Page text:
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Godfrey, Arthur Harry Langham (1896–1942)

by James Wood

This article was published in Australian Dictionary of Biography, Volume 14, (MUP), 1996

Arthur Harry Langham Godfrey (1896-1942), by unknown photographer

Arthur Harry Langham Godfrey (1896-1942), by unknown photographer

Australian War Memorial, 020726

Arthur Harry Langham Godfrey (1896-1942), army officer and auctioneer, was born on 26 January 1896 at Camberwell, Melbourne, second child of Charles Edward Rowlandson Godfrey, a bank clerk from India, and his Victorian-born wife Isabel Frances, née Langham. Educated at Central College, Geelong, Arthur was employed as a clerk and served in the Militia with the 70th Infantry (Ballarat Regiment). On 11 January 1915 he enlisted in the Australian Imperial Force; he was posted as a reinforcement for the 5th Battalion and promoted sergeant in March.

Next month Godfrey sailed for Egypt where he was attached to A.I.F. Headquarters. Commissioned in March 1916, he was sent to the 58th Battalion; the unit was transferred to the Western Front in June and he was promoted lieutenant in August. Near Petillon, France, on the night of 17/18 September, he led a raiding party against a section of the German trenches. Although he encountered 'strong opposition', he 'secured identifications and laid two charges of gun cotton. He was the last to leave, and then carried back a wounded Sergeant'. Godfrey was awarded the Military Cross. From December 1916 to May 1917 he served as adjutant of the battalion.

In 1917-18 Captain Godfrey performed staff duties, first at the headquarters of the British 48th Division, and then at those of the 15th and 14th Australian Infantry brigades. He was gassed in May 1918 and evacuated to England. On 15 June that year at St John's Episcopal Church, Edinburgh, he married Mabel Sophia Barrett-Lennard. Returning to the 14th Brigade in France in July, he was detached that month to the 30th American Division with which he remained until the Armistice. His A.I.F. appointment terminated in Australia on 27 July 1919.

Between the wars Godfrey lived at Newtown, Geelong, worked as an auctioneer for Strachan & Co. Ltd, stock and station agents, and was an active Freemason. He resumed his involvement with the Citizen Military Forces as captain (1920) and major (1925) in the 23rd Battalion. In 1927 he was promoted lieutenant colonel and commanded the unit (1927-29) and the composite 23rd-21st Battalion (1929-32 and 1935-39). Seconded to the A.I.F. on 13 October 1939, he was given command of the 2nd/6th Battalion which embarked for the Middle East in April 1940 and trained in Palestine from May.

The 2nd/6th relieved a British battalion outside Bardia, Libya, on 28 December. For his part in the next eight days of operations, culminating in the successful attack (3-5 January 1941) on the fortified town, Godfrey was awarded the Distinguished Service Order and mentioned in dispatches. His brigade commander (Sir) Stanley Savige praised his example 'as a soldier and a man'. The battalion took part in the assault on Tobruk on 21-22 January. Promoted colonel and temporary brigadier (20 January), Godfrey relinquished his command of the 2nd/6th on the 28th and became commander, in turn, of the Tobruk Lines of Communication Sub-Area and the A.I.F. Reinforcements Depot.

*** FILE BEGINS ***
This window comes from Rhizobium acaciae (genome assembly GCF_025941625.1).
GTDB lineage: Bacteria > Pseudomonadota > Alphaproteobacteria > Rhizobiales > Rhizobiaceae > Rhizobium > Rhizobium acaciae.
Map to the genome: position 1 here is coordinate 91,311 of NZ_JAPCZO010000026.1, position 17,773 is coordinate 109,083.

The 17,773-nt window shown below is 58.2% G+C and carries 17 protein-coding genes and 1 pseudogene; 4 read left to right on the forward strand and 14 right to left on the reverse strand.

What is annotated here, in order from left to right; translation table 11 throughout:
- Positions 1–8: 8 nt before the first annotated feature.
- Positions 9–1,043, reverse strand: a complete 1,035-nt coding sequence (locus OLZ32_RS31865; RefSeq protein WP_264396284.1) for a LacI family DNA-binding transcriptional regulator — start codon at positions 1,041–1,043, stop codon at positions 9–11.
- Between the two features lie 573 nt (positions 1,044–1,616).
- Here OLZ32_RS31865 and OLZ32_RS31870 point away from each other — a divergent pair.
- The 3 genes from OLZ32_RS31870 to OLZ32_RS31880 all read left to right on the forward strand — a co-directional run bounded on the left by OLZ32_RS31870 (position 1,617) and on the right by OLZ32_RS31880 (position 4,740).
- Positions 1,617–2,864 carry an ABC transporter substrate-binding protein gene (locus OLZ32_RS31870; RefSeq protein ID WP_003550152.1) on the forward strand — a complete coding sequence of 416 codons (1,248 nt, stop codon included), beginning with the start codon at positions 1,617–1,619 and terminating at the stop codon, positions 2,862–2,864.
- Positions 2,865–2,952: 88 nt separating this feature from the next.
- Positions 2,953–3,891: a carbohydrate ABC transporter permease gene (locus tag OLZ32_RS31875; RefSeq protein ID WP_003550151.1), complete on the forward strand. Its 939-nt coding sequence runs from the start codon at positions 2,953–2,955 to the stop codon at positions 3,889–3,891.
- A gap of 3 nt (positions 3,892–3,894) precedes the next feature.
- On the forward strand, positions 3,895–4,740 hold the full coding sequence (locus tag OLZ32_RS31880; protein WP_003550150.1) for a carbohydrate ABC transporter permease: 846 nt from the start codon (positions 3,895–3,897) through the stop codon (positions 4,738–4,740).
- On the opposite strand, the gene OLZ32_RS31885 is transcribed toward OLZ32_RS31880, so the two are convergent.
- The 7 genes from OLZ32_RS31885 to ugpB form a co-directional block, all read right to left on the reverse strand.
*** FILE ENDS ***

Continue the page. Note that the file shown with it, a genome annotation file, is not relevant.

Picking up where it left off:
On 13 March 1941 he was appointed to command the 24th Brigade. Between April and September he led the formation with 'ability and purposefulness' in the defence of Tobruk; he was awarded a Bar to the D.S.O. and again mentioned in dispatches. The brigade held defensive positions in Syria in January-June 1942 before being moved to Egypt to help block Axis forces advancing towards Cairo. From July the 24th Brigade fought at Tel el Makh Khad, and attacked Ruin Ridge where the 2nd/28th Battalion was captured. The battle of El Alamein, a turning point in the war, began on 23/24 October. Godfrey directed the brigade's operations until the evening of 1 November when his tactical headquarters received a direct hit during an enemy artillery barrage. Seriously wounded in the abdomen, he died on 4 November 1942 and was buried in El Alamein war cemetery. He was mentioned in dispatches a third time. His wife, daughter and three sons survived him.

Godfrey was remembered as 'happy go lucky, always smiling', a 'good mixer and a very sincere man'. Resourceful, courageous and compassionate, he administered discipline firmly and fairly. A former adjutant said of him, 'he had the priceless gift of being able to move about, and be equally [at] home with all ranks . . . He was a fine commander too, clear and incisive'. Godfrey was the most senior A.I.F. officer killed in action at El Alamein.

Select Bibliography

  • A. D. Ellis, The Story of the Fifth Australian Division (Lond, 1920)
  • C. E. W. Bean, The A.I.F. in France, vol 4 (Syd, 1933)
  • J. D. Yeates and W. G. Loh (eds), Red Platypus (Perth, 1946)
  • G. Long, To Benghazi (Canb, 1952)
  • H. Gullett, Not as a Duty Only (Melb, 1976)
  • B. Maughan, Tobruk and El Alamein (Canb, 1966)
  • D. Hay, Nothing Over Us (Canb, 1984)
  • private information.

Citation details

James Wood, 'Godfrey, Arthur Harry Langham (1896–1942)', Australian Dictionary of Biography, National Centre of Biography, Australian National University, http://adb.anu.edu.au/biography/godfrey-arthur-harry-langham-10315/text18255, published first in hardcopy 1996, accessed online 14 November 2018.

This article was first published in hardcopy in Australian Dictionary of Biography, Volume 14, (MUP), 1996

View the front pages for Volume 14

© Copyright Australian Dictionary of Biography, 2006-2018

Arthur Harry Langham Godfrey (1896-1942), by unknown photographer

Arthur Harry Langham Godfrey (1896-1942), by unknown photographer

Australian War Memorial, 020726